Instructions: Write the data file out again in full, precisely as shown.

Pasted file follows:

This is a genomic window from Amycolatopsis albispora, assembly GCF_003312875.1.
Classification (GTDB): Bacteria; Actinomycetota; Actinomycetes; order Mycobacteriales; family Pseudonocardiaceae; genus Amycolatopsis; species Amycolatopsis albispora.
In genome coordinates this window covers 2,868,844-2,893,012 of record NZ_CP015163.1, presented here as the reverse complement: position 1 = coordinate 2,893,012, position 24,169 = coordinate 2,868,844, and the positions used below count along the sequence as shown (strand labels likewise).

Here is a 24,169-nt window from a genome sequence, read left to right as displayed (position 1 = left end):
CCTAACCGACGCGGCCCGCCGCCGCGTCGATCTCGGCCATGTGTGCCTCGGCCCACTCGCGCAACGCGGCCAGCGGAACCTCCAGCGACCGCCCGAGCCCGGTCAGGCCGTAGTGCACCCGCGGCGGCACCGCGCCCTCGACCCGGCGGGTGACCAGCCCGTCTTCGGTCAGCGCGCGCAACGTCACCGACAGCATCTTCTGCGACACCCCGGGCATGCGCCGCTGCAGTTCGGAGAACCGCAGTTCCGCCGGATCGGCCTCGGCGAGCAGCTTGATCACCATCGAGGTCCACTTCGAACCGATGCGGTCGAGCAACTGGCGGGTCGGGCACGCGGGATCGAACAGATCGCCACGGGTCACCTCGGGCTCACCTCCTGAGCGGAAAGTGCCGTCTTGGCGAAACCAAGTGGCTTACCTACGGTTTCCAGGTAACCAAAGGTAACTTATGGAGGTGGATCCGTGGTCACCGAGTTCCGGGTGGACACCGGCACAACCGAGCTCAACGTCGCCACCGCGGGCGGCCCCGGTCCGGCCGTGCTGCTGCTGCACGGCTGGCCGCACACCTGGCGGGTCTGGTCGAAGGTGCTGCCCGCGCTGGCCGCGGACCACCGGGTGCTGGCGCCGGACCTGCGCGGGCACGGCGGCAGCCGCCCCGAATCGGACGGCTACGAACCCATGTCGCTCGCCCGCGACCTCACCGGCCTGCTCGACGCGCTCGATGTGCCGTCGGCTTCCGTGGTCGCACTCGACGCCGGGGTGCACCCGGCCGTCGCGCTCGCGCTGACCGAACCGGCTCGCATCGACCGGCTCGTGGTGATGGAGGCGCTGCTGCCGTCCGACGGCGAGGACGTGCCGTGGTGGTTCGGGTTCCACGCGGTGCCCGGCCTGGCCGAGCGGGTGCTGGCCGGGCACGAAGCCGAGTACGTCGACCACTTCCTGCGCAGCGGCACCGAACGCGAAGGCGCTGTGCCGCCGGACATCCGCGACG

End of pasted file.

This is a genomic window from Amycolatopsis albispora, assembly GCF_003312875.1.
Classification (GTDB): Bacteria; Actinomycetota; Actinomycetes; order Mycobacteriales; family Pseudonocardiaceae; genus Amycolatopsis; species Amycolatopsis albispora.
In genome coordinates this window covers 2,868,844-2,893,012 of record NZ_CP015163.1, presented here as the reverse complement: position 1 = coordinate 2,893,012, position 24,169 = coordinate 2,868,844, and the positions used below count along the sequence as shown (strand labels likewise).

Here is a 24,169-nt window from a genome sequence, read left to right as displayed (position 1 = left end):
CCTAACCGACGCGGCCCGCCGCCGCGTCGATCTCGGCCATGTGTGCCTCGGCCCACTCGCGCAACGCGGCCAGCGGAACCTCCAGCGACCGCCCGAGCCCGGTCAGGCCGTAGTGCACCCGCGGCGGCACCGCGCCCTCGACCCGGCGGGTGACCAGCCCGTCTTCGGTCAGCGCGCGCAACGTCACCGACAGCATCTTCTGCGACACCCCGGGCATGCGCCGCTGCAGTTCGGAGAACCGCAGTTCCGCCGGATCGGCCTCGGCGAGCAGCTTGATCACCATCGAGGTCCACTTCGAACCGATGCGGTCGAGCAACTGGCGGGTCGGGCACGCGGGATCGAACAGATCGCCACGGGTCACCTCGGGCTCACCTCCTGAGCGGAAAGTGCCGTCTTGGCGAAACCAAGTGGCTTACCTACGGTTTCCAGGTAACCAAAGGTAACTTATGGAGGTGGATCCGTGGTCACCGAGTTCCGGGTGGACACCGGCACAACCGAGCTCAACGTCGCCACCGCGGGCGGCCCCGGTCCGGCCGTGCTGCTGCTGCACGGCTGGCCGCACACCTGGCGGGTCTGGTCGAAGGTGCTGCCCGCGCTGGCCGCGGACCACCGGGTGCTGGCGCCGGACCTGCGCGGGCACGGCGGCAGCCGCCCCGAATCGGACGGCTACGAACCCATGTCGCTCGCCCGCGACCTCACCGGCCTGCTCGACGCGCTCGATGTGCCGTCGGCTTCCGTGGTCGCACTCGACGCCGGGGTGCACCCGGCCGTCGCGCTCGCGCTGACCGAACCGGCTCGCATCGACCGGCTCGTGGTGATGGAGGCGCTGCTGCCGTCCGACGGCGAGGACGTGCCGTGGTGGTTCGGGTTCCACGCGGTGCCCGGCCTGGCCGAGCGGGTGCTGGCCGGGCACGAAGCCGAGTACGTCGACCACTTCCTGCGCAGCGGCACCGAACGCGAAGGCGCTGTGCCGCCGGACATCCGCGACG